Norms to Tax Ecomm Cos May be Clarified to End Doubt

NO ROOM FOR CONFUSION DIPP will define marketplace model to ensure cos operating such platforms do not face the same taxes as brick and mortar retailers
The government is likely to issue a clarification to end the confusion over ecommerce companies that operate marketplaces, so that states do not impose taxes on them. Companies that operate such platforms–these include Flipkart, Amazon India and Snapdeal-should not face the same taxes as brick and mortar retailers, a senior government official told ET.“Only the buyer and the seller have to be taxed,“ he said. “The ecommerce company is not required to pay as such since it is only providing a platform for the transaction.“

The Department of Industrial Policy and Promotion (DIPP) has received inputs on framing ecommerce guidelines from nearly all states and is drafting a policy that will define the marketplace model to leave no room for misinterpretation, he said. This clarification became critical after Karnataka proposed tax deducted at source (TDS) of 1% as a value added levy on payments made to sellers by ecommerce companies. The concern was that this could encourage other states to imitate a move that could distort the tax structure and increase compli ance costs, thus hobbling the rapidly growing industry .

Ecommerce companies that have an inventory-based model may not be able to take advantage of the marketplace definition.

“We are trying to work out what to do with companies which hold inventory ,“ the official said. “The marketplace has to be a neutral ground which does not promote only one particular product.“

DIPP is also working on rules to allow manufacturing companies to sell goods online to give a push to the sector, a key employment generator.Ecommerce and traditional retail companies have been fretting over the hazy rules on foreign direct investment (FDI) and tax rules for the two types of businesses. India does not allow FDI in the DIPP has held several rounds of discussions with ecommerce and offline retail companies including not allow FDI in the business-to-consumer segment of ecommerce, while 100% FDI is allowed in the business-to-business segment. The marketplace model however can be run with 100% foreign investment. Snapdeal, Amazon, Flipkart and eBay among others. DIPP’s move is also directed at improving ease of doing business for emerging businesses and deregulate the sector as much as possible.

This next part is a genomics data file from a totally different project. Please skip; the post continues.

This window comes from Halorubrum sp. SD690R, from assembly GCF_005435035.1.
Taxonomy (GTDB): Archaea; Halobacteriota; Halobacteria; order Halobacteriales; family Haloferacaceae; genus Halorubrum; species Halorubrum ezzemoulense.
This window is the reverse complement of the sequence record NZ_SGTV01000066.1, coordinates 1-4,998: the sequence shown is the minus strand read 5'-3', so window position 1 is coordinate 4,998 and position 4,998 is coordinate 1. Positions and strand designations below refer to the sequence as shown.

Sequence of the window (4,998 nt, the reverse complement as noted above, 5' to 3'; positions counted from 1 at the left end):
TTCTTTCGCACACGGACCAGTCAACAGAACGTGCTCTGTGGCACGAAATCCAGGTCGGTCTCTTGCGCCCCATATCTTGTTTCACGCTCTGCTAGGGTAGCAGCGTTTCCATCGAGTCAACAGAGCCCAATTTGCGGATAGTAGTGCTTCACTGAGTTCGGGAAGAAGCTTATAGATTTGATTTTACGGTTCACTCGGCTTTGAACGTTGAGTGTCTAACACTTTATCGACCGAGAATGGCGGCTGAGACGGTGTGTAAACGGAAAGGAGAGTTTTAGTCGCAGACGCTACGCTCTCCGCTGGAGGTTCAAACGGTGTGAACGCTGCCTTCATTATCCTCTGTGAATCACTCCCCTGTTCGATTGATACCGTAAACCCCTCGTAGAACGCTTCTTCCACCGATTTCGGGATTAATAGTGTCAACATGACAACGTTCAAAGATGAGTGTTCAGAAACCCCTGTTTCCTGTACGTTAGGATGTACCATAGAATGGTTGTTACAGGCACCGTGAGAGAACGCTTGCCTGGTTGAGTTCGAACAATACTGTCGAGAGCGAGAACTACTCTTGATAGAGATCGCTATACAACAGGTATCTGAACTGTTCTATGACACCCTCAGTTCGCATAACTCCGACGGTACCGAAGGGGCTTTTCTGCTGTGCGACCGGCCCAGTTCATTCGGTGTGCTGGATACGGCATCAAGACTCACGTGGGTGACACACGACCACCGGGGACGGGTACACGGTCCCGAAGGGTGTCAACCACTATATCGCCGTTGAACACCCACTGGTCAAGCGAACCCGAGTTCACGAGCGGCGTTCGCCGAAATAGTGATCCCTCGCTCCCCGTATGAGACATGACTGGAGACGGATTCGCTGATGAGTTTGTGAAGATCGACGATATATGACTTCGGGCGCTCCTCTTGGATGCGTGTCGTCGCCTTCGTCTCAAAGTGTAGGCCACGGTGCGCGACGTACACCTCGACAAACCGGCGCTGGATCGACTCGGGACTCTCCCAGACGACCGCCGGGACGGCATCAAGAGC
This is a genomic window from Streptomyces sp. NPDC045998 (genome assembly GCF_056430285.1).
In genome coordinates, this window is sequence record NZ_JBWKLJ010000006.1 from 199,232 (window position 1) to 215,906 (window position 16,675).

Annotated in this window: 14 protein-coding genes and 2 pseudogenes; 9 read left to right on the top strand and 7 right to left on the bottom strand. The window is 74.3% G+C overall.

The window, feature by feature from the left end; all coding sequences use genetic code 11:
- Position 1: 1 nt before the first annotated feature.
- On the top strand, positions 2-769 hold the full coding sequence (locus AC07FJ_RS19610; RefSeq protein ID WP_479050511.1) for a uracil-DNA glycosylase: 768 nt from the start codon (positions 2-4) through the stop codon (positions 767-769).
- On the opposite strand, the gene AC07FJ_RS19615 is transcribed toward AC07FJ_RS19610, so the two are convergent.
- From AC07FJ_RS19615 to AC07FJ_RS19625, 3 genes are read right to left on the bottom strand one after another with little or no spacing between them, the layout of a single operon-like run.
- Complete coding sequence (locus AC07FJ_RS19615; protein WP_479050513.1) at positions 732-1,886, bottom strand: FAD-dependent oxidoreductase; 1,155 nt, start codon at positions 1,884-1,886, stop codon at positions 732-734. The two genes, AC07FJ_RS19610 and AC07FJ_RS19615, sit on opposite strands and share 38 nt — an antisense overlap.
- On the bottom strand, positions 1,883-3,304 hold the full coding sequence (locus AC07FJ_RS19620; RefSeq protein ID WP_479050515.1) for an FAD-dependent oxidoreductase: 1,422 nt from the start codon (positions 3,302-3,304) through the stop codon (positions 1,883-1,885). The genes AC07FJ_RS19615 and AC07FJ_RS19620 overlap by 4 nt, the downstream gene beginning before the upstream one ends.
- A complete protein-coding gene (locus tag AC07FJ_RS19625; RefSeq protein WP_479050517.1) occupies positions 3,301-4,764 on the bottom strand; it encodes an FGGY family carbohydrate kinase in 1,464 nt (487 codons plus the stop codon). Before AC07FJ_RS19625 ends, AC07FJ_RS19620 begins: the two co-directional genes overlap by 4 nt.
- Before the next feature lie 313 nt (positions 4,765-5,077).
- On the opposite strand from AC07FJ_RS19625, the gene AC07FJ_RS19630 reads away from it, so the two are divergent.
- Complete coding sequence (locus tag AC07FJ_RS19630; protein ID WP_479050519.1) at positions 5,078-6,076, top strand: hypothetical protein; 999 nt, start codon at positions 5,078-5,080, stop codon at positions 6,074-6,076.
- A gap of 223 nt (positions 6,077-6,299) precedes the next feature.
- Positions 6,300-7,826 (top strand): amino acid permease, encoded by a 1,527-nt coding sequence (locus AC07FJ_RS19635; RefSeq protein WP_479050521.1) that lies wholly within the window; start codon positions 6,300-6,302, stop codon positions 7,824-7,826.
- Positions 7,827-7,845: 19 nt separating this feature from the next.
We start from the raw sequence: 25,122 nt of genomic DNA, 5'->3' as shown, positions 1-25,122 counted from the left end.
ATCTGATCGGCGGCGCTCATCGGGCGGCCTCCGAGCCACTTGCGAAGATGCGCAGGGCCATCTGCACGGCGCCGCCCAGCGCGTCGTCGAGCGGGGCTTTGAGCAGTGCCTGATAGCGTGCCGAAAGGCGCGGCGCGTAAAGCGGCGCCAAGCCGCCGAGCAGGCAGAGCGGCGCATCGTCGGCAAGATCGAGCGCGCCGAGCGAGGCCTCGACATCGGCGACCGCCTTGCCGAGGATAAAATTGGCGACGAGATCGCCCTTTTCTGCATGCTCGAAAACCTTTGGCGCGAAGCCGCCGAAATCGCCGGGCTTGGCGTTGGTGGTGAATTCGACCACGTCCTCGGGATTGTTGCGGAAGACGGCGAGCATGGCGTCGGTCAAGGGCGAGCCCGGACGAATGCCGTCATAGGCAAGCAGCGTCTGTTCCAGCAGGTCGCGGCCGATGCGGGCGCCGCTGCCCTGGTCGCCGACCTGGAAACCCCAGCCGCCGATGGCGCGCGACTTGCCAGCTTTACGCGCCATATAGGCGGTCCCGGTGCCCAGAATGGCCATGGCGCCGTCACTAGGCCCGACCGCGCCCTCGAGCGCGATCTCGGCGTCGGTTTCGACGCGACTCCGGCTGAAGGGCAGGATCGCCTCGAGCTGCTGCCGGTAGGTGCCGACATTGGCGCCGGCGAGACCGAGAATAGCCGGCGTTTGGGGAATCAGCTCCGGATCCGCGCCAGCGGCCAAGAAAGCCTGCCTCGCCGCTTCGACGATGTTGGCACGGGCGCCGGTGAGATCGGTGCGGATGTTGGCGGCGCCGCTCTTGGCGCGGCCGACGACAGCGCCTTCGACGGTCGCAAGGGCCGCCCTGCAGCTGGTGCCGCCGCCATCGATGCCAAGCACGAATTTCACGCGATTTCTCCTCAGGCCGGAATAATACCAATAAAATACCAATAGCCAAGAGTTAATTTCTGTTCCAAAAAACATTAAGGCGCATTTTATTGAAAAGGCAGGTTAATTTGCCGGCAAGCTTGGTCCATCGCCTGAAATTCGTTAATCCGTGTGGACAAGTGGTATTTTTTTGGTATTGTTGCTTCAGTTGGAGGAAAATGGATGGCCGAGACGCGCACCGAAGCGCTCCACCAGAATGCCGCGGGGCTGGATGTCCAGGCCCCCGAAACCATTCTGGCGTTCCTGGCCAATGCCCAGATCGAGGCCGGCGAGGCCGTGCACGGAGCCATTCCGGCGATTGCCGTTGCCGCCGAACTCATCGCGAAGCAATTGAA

Both ecommerce and traditional retail should have the same advantages, said an expert.

“Government should open FDI in retail per se and not discriminate between online and offline to give everyone a level-playing field,“ said Arvind Singhal, chairman and managing director of retail consultant Technopak. “The regulation should not be from the point of view of investment but the way one operates.“

Source: The Economic Times

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Author:

Neeraj; an entrepreneur & a visionary in the field of Railway, Defense & Automobiles, is a graduate in commerce and a Harvard Business School Alumni. He’s an expert in govt. liasoning & contracting and has an exceptional network & connections at both local as well as global level. He’s an expert in Market Strategy & Planning and has served number of overseas companies as an advisor/consultant. He takes a profound interest in upcoming startups & is very receptive towards ground-breaking ideas & innovations. He likes to brainstorm those ideas and if the values & philosophies matches; he is even ready to invest his resources, serve as a mentor or act as an incubator to futuristic businesses.

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